Consumer Booking Tools: Are They Right for Your Agency?

by Marilee Crocker

This is the second of two stories on consumer booking tools

If a shrinking percentage of retail travel agencies provide consumer booking tools on their websites, maybe there’s a good reason for that. Perhaps online consumer booking tools aren’t the best choice for every travel agency.

“The key really is: Is it right for your business?” said Marilyn Macallair, vice president business development of Passport Online, which provides e-commerce solutions to the travel agency industry.

Not a slam-dunk
Macallair always asks a lot of probing questions of potential travel agency customers for Passport’s B2C booking engine before she’ll close a sale. Sometimes she even ends up dissuading them, she told Travel Market Report.

She wants to make sure a consumer booking engine is the right choice for the agency, before the travel agency or Passport invests their money and time.

She also wants to make sure the agency is committed to making it work. “You don’t just turn it on and walk away.” (See sidebar.)

Things to think about
Here are a few questions that Macallair and other industry experts urged agents to consider before adding consumer booking tools to their websites:

  • Are your customers telling you they want to book online? Do you believe you have to have a booking engine in order to stay competitive?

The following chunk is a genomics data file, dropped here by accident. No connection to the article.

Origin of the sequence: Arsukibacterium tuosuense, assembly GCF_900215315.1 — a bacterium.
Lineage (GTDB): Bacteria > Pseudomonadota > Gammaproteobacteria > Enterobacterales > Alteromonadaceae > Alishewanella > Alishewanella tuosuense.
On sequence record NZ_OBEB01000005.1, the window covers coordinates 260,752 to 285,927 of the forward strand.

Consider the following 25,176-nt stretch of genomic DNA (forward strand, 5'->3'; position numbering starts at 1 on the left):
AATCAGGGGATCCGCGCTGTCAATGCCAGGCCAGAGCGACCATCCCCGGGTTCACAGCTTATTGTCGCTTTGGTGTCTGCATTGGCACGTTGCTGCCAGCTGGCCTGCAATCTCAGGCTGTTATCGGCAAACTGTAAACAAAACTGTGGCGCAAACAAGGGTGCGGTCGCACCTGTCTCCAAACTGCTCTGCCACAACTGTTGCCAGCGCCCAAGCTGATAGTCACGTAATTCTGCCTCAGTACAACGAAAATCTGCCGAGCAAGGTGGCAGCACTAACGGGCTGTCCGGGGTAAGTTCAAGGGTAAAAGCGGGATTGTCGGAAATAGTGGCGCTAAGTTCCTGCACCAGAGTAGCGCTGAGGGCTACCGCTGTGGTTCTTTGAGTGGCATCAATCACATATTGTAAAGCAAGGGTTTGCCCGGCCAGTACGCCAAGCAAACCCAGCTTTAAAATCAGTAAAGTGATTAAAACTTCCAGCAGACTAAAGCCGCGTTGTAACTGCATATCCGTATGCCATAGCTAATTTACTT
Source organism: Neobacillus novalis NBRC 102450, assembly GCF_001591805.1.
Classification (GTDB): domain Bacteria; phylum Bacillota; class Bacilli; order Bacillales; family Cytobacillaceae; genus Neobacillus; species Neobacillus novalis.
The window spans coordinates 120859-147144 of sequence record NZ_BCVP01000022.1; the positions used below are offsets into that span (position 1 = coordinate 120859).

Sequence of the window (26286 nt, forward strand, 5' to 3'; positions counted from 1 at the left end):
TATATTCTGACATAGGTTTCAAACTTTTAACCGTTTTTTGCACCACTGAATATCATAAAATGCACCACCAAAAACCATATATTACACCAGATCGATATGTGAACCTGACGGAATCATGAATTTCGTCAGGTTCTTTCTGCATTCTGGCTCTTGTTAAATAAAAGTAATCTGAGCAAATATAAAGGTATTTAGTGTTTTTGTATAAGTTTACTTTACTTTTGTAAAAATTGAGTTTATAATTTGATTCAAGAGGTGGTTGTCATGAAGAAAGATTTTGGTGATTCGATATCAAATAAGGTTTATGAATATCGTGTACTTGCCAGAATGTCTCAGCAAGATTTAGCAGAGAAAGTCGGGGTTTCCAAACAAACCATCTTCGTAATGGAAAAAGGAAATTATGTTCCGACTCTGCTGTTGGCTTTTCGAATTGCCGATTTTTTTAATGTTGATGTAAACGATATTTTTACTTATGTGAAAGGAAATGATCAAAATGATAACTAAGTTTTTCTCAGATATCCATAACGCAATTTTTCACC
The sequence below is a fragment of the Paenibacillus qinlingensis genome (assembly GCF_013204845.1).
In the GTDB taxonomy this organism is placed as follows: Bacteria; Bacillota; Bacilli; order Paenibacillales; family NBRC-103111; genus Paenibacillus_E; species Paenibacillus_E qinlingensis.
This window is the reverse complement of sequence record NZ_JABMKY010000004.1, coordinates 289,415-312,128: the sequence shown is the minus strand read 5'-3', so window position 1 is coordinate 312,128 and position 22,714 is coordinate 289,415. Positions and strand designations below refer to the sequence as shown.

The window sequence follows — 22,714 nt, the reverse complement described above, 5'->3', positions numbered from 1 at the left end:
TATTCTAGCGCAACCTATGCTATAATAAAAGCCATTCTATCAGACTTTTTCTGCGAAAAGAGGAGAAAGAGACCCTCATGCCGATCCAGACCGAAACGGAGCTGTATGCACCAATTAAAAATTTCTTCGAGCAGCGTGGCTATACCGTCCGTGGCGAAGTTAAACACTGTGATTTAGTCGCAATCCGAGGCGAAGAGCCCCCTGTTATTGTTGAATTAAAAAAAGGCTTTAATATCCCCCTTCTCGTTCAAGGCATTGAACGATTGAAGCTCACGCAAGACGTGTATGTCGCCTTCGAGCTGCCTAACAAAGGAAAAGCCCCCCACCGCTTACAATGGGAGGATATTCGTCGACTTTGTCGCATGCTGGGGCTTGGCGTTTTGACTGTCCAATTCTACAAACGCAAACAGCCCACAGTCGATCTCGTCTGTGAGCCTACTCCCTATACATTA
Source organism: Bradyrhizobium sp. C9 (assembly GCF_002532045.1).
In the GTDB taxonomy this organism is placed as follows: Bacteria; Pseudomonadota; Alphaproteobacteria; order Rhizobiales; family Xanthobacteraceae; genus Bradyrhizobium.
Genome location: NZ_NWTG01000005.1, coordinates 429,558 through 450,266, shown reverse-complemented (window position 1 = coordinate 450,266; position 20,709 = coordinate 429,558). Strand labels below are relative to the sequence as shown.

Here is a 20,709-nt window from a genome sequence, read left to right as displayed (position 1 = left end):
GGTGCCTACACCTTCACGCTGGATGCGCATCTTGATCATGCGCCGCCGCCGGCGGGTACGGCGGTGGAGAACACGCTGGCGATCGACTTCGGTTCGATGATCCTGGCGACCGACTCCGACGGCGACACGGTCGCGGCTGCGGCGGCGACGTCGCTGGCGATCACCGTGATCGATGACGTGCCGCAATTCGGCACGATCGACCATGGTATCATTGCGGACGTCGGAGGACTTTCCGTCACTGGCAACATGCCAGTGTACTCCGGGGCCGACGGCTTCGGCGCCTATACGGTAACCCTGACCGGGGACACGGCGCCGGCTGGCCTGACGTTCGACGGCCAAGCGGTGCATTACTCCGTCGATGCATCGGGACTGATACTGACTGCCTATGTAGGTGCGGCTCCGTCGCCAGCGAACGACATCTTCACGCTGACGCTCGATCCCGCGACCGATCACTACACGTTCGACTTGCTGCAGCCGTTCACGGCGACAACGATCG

• Does your website get good usage already?

  • Are you prepared to make a long-term investment in marketing your website and in other online engagement?

  • Do you have the resources to keep your website and booking tools up to date?

  • Have you considered how an online booking tool will enhance customers’ experience with your agency?

  • Will consumer booking tools help your customers deal with you and/or allow your agency to be more efficient?

Who’s your customer?
A key factor in the decision should be your customer base, Macallair said.

“If your demographic is an older customer you may not need to do it. However, the next generation, the millennials, are absolutely doing everything online.

“If the agency is starting to look at that demographic [millennials] for the growth of their business, they’ve almost got to be online,” Macallair advised.

Run the numbers
Agents should look closely at the economics by calculating the potential return on investment of a booking engine, which can run anywhere from $1,500 to $3,000 a year, Macallair said.

Ask yourself how many online bookings you would need to recoup your initial investment and ongoing costs.

“What I do is take the monthly or annual fee, which for many is steep, and equate that to what that means as far as a booking is concerned: How many bookings that are untouched by an agent do you need to make in order to recover that cost? What’s your ROI––five bookings a year? 10? 100?

“If you don’t see the bookings and you’re forking out a few thousand dollars a year, the economy isn’t there,” Macallair said.

Related story:

Why Do So Few Agents Offer Consumer Booking Tools?

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Tip of the Day

“What really worked for me is experiencing the product and letting potential clients know I have been there and seen it. I travel every month to locations I sell and once a year to a new place I have never been.” - Roy Gal, Travel Advisor

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